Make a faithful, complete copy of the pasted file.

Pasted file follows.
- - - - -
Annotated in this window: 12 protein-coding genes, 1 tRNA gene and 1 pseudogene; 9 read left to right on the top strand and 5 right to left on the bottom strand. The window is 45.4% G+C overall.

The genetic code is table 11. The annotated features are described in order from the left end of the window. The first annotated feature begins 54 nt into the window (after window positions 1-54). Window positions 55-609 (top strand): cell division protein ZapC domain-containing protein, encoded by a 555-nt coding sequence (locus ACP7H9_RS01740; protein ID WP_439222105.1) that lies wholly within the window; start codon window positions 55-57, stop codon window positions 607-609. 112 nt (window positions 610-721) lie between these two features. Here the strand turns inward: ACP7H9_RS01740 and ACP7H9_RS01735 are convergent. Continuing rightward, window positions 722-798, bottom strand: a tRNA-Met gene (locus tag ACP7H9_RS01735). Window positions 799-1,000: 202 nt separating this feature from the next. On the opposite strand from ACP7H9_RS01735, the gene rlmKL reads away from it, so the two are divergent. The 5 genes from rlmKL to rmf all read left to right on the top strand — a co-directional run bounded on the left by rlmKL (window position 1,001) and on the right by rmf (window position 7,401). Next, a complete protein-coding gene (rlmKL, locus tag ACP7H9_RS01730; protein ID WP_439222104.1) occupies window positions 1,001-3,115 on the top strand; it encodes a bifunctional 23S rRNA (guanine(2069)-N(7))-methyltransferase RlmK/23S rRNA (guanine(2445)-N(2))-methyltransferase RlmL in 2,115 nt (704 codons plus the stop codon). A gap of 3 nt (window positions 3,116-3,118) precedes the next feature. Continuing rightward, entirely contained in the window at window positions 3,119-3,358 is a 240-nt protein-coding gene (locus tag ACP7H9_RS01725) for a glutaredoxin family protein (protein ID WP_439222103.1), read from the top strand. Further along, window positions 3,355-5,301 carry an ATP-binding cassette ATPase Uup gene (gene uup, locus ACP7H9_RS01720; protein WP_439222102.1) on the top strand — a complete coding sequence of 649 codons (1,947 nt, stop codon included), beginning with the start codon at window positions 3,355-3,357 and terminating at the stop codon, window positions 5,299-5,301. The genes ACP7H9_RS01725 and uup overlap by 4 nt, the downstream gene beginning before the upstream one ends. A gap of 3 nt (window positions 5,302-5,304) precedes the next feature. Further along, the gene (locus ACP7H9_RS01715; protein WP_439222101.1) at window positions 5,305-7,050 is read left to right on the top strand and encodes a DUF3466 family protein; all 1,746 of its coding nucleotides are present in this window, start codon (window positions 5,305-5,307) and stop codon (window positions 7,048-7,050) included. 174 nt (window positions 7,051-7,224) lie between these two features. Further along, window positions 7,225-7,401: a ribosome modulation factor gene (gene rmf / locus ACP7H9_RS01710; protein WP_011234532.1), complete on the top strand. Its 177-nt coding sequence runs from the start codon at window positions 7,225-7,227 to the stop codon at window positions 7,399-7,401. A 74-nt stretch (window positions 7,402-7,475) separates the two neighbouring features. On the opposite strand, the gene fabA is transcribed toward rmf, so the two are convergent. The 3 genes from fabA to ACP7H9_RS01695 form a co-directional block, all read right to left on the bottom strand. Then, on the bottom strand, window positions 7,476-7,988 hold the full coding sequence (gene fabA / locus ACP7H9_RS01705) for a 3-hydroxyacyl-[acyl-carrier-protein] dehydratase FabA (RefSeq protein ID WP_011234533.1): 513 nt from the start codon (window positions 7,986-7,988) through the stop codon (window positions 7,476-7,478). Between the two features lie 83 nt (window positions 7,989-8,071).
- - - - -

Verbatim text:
Annotated in this window: 12 protein-coding genes, 1 tRNA gene and 1 pseudogene; 9 read left to right on the top strand and 5 right to left on the bottom strand. The window is 45.4% G+C overall.

The genetic code is table 11. The annotated features are described in order from the left end of the window. The first annotated feature begins 54 nt into the window (after window positions 1-54). Window positions 55-609 (top strand): cell division protein ZapC domain-containing protein, encoded by a 555-nt coding sequence (locus ACP7H9_RS01740; protein ID WP_439222105.1) that lies wholly within the window; start codon window positions 55-57, stop codon window positions 607-609. 112 nt (window positions 610-721) lie between these two features. Here the strand turns inward: ACP7H9_RS01740 and ACP7H9_RS01735 are convergent. Continuing rightward, window positions 722-798, bottom strand: a tRNA-Met gene (locus tag ACP7H9_RS01735). Window positions 799-1,000: 202 nt separating this feature from the next. On the opposite strand from ACP7H9_RS01735, the gene rlmKL reads away from it, so the two are divergent. The 5 genes from rlmKL to rmf all read left to right on the top strand — a co-directional run bounded on the left by rlmKL (window position 1,001) and on the right by rmf (window position 7,401). Next, a complete protein-coding gene (rlmKL, locus tag ACP7H9_RS01730; protein ID WP_439222104.1) occupies window positions 1,001-3,115 on the top strand; it encodes a bifunctional 23S rRNA (guanine(2069)-N(7))-methyltransferase RlmK/23S rRNA (guanine(2445)-N(2))-methyltransferase RlmL in 2,115 nt (704 codons plus the stop codon). A gap of 3 nt (window positions 3,116-3,118) precedes the next feature. Continuing rightward, entirely contained in the window at window positions 3,119-3,358 is a 240-nt protein-coding gene (locus tag ACP7H9_RS01725) for a glutaredoxin family protein (protein ID WP_439222103.1), read from the top strand. Further along, window positions 3,355-5,301 carry an ATP-binding cassette ATPase Uup gene (gene uup, locus ACP7H9_RS01720; protein WP_439222102.1) on the top strand — a complete coding sequence of 649 codons (1,947 nt, stop codon included), beginning with the start codon at window positions 3,355-3,357 and terminating at the stop codon, window positions 5,299-5,301. The genes ACP7H9_RS01725 and uup overlap by 4 nt, the downstream gene beginning before the upstream one ends. A gap of 3 nt (window positions 5,302-5,304) precedes the next feature. Further along, the gene (locus ACP7H9_RS01715; protein WP_439222101.1) at window positions 5,305-7,050 is read left to right on the top strand and encodes a DUF3466 family protein; all 1,746 of its coding nucleotides are present in this window, start codon (window positions 5,305-5,307) and stop codon (window positions 7,048-7,050) included. 174 nt (window positions 7,051-7,224) lie between these two features. Further along, window positions 7,225-7,401: a ribosome modulation factor gene (gene rmf / locus ACP7H9_RS01710; protein WP_011234532.1), complete on the top strand. Its 177-nt coding sequence runs from the start codon at window positions 7,225-7,227 to the stop codon at window positions 7,399-7,401. A 74-nt stretch (window positions 7,402-7,475) separates the two neighbouring features. On the opposite strand, the gene fabA is transcribed toward rmf, so the two are convergent. The 3 genes from fabA to ACP7H9_RS01695 form a co-directional block, all read right to left on the bottom strand. Then, on the bottom strand, window positions 7,476-7,988 hold the full coding sequence (gene fabA / locus ACP7H9_RS01705) for a 3-hydroxyacyl-[acyl-carrier-protein] dehydratase FabA (RefSeq protein ID WP_011234533.1): 513 nt from the start codon (window positions 7,986-7,988) through the stop codon (window positions 7,476-7,478). Between the two features lie 83 nt (window positions 7,989-8,071).